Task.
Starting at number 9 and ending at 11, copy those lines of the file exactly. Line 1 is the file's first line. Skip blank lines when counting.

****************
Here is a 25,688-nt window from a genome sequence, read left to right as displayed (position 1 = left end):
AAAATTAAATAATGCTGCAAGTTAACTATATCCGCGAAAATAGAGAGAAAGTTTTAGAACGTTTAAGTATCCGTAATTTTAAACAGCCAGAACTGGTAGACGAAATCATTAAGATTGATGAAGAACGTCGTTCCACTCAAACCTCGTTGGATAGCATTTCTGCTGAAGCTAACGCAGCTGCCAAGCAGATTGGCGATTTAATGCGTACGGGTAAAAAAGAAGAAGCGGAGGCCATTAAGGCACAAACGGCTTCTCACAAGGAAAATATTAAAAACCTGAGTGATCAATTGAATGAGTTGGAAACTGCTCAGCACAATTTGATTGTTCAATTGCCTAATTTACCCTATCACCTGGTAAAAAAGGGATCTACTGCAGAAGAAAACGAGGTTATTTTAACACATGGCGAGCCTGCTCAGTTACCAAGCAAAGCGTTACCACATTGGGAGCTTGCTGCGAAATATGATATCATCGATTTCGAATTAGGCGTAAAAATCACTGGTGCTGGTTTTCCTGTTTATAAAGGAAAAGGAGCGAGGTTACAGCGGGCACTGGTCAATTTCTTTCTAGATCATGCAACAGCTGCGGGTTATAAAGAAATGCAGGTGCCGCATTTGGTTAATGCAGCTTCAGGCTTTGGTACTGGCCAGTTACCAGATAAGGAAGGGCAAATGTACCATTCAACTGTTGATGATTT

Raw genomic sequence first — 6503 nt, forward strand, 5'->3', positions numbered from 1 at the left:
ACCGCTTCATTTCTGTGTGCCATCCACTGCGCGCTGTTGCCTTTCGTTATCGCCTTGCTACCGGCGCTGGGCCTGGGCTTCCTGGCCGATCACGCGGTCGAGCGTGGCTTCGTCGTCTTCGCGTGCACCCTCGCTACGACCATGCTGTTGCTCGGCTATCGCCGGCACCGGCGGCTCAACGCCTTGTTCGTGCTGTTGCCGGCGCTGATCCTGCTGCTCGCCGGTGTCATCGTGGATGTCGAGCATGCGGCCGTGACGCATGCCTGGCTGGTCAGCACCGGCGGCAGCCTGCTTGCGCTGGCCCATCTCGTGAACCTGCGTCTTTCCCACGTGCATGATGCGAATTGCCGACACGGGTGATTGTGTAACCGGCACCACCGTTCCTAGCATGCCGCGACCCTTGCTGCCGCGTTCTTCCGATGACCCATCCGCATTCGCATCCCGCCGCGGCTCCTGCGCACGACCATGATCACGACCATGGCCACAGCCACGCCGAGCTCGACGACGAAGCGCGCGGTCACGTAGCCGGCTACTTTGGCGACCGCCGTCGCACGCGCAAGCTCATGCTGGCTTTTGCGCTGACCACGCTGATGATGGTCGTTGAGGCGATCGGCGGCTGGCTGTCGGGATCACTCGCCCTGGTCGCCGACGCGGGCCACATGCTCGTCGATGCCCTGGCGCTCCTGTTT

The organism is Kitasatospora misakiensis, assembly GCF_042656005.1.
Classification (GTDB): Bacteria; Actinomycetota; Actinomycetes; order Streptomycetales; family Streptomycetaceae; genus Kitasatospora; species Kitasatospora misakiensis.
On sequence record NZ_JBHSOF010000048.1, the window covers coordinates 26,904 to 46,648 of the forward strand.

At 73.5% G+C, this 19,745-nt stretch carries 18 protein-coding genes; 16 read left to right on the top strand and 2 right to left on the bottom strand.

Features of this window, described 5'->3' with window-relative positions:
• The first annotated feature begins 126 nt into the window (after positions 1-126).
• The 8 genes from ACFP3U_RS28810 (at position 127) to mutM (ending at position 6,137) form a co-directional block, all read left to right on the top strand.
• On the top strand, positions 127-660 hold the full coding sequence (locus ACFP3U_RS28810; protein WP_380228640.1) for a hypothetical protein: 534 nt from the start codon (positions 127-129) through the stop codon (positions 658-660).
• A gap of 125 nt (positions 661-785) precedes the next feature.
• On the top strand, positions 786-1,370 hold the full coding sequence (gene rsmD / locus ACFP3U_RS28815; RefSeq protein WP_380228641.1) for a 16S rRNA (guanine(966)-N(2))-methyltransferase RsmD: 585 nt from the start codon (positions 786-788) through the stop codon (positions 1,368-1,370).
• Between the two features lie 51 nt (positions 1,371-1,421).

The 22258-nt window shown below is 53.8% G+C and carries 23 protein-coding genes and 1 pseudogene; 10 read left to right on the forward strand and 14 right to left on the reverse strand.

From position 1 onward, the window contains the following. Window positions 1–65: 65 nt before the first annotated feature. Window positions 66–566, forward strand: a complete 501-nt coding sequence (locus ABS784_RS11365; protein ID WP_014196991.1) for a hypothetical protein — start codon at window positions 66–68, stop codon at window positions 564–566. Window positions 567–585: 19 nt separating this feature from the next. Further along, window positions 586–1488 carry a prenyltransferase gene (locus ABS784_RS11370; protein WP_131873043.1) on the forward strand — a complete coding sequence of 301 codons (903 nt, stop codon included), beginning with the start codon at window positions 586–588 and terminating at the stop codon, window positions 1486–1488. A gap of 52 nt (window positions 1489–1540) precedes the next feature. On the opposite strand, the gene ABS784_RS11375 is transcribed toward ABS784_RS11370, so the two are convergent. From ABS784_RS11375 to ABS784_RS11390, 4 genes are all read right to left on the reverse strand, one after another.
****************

Features of this window, described 5'->3' with window-relative positions:
• The first annotated feature begins 126 nt into the window (after positions 1-126).
• The 8 genes from ACFP3U_RS28810 (at position 127) to mutM (ending at position 6,137) form a co-directional block, all read left to right on the top strand.